LONDON — The BBC has raised the temperature in its long-running spat with the government over its controversial reporting of the justification for the Iraq war.
In a surprise move bound to infuriate the BBC’s critics, the pubcaster’s chairman, Gavyn Davies, has ruled out fundamental changes to how the BBC is governed, regardless of the findings of a government-appointed committee set up to probe the suicide of government scientist David Kelly, the source of the BBC’s stories.
Lord Hutton’s inquiry into Kelly’s death is due to be published later this month, possibly as early as next week.
Both the BBC and Prime Minister Tony Blair’s administration are bracing for what could be serious criticism of their roles.
There has been speculation that if the inquiry is critical of the BBC, there could be high-level resignations at the broadcaster, possibly even of Greg Dyke, its outspoken director general.
But a bullish Davies has again insisted the BBC’s claim that the government “sexed up” an intelligence dossier to justify the case for an unpopular war was “a legitimate story for the BBC to broadcast.”
“We believe (that) — in protesting about parts of the story — the (prime minister’s) press office attacked the whole integrity of people in this organization. I believe that was an aberration,” Davies told the Financial Times in his first interview since giving evidence before Hutton in September.
Davies defended the BBC’s self-governance and dismissed the commentators who have called for the power of the BBC’s governors to be transferred to Ofcom, Blighty’s new media watchdog.
No major reforms
Critics argue the governors cannot be both regulators and non-executive directors. But Davies thinks otherwise.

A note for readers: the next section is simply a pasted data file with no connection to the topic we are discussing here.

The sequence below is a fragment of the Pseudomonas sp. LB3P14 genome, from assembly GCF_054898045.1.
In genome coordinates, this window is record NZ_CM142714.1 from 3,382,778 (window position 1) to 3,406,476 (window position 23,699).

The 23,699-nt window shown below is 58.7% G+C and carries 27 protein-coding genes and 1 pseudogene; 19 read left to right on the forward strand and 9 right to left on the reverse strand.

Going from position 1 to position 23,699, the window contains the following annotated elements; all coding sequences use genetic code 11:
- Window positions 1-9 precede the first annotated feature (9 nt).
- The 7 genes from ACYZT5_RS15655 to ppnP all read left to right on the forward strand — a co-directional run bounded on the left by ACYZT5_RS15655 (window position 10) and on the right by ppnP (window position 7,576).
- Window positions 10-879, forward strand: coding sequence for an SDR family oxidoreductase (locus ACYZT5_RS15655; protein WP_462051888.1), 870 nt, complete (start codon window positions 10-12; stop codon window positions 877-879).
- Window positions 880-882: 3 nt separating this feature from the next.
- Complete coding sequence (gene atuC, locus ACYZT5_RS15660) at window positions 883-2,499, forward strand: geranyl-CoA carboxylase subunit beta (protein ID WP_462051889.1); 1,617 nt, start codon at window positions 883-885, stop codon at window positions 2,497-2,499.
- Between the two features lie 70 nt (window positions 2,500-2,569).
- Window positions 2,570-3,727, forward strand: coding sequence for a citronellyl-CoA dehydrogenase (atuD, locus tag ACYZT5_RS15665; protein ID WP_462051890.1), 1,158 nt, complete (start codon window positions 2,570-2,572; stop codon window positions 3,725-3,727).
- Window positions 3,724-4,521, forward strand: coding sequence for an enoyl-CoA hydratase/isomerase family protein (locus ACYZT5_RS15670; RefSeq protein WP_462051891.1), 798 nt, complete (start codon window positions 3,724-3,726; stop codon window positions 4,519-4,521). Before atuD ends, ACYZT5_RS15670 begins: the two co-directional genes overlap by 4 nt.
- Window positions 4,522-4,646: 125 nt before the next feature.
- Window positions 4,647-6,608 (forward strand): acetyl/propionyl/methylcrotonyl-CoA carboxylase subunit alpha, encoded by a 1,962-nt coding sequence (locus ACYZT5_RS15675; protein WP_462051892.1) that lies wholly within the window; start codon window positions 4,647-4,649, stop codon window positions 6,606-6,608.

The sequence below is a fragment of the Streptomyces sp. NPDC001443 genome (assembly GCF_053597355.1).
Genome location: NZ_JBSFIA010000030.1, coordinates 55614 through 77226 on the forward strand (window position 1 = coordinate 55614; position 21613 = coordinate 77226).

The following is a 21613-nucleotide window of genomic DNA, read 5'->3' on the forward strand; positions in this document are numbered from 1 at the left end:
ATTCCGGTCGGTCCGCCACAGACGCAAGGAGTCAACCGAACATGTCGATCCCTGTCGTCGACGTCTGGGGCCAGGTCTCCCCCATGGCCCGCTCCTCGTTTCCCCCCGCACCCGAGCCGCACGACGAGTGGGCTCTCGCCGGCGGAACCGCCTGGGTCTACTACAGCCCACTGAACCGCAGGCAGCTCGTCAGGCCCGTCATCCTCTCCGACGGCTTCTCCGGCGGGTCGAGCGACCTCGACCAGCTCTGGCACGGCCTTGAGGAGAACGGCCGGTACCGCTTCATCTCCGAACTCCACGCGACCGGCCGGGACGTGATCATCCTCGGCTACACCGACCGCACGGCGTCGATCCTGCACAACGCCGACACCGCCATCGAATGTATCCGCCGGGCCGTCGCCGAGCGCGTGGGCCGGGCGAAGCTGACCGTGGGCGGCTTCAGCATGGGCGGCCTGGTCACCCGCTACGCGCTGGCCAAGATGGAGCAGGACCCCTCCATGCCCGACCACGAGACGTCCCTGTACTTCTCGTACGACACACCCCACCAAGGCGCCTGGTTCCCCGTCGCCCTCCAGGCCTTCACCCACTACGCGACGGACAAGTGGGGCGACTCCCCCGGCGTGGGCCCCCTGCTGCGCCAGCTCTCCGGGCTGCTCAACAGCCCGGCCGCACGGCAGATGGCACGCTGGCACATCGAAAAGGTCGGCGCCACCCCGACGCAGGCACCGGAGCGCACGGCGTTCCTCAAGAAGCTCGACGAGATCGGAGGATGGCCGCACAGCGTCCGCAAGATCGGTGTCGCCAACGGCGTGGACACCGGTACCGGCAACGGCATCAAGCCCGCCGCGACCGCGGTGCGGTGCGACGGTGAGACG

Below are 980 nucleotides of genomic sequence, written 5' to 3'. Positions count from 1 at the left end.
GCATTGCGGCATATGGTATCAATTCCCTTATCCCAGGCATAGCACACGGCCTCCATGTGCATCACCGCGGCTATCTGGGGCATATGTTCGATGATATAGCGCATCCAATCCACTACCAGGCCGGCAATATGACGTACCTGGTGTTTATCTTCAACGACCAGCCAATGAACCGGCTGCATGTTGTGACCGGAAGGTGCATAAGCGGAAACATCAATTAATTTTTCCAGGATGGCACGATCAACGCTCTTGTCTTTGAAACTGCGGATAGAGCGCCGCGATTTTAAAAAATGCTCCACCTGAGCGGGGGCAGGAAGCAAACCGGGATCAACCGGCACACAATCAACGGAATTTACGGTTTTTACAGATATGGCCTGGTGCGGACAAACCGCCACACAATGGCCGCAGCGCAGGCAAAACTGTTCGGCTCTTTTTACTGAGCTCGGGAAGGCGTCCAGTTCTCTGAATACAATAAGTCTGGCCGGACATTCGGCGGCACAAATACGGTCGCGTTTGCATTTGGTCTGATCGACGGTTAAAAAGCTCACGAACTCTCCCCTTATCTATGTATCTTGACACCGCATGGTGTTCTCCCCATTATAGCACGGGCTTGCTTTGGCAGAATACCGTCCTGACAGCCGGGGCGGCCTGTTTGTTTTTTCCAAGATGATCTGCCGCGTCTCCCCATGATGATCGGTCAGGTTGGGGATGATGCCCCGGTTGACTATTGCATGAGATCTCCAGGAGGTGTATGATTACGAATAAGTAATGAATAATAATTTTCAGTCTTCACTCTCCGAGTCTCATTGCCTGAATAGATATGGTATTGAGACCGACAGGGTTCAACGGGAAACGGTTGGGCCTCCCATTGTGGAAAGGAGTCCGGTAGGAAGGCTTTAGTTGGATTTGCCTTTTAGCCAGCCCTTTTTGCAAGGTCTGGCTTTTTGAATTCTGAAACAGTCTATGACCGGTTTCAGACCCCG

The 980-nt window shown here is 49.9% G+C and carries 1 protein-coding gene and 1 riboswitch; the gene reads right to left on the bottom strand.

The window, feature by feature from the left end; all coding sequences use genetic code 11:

“I am not planning another set of major reforms. I think it’s premature to do that,” he said.
The board has been criticized for rushing to defend the report, by Andrew Gilligan on the BBC’s Radio Four Today program, before it knew all the facts involved in the case.
Davies, however, defended the governors’ backing of Gilligan. He said: “We believe that the BBC has made some errors in bringing the story to air — we pointed out what those errors were. The idea that it was a whitewash from management is just wrong.
“But I still believe we could not shrink from defending the independence of the BBC when it was under unprecedented attack. Now, of course, when Lord Hutton reports we will think again about whether there are things that we should do.”
He insisted that while there were failures in BBC internal systems, Gilligan’s report was broadly correct and steps have already been taken to prevent future failings.
The changes include tightening up internal editorial processes and the appointment of World Service helmer Mark Byford as deputy director general to deal with a beefed-up complaints procedure.
Davies said Ofcom could not have acted as quickly as the governors have done to implement changes.
He also warned against linking Hutton’s recommendations to the government’s review of the BBC’s charter, due to be renewed at the end of 2006.
Davies’ interview coincides with a typically bullish internal email sent by Dyke to all BBC staff reassuring them there will be “no scapegoating within the BBC” as a result of Hutton’s findings.
“What is important once Hutton is published is that if the BBC is criticized we learn from whatever is written — assuming, of course, that we agree with what is said.”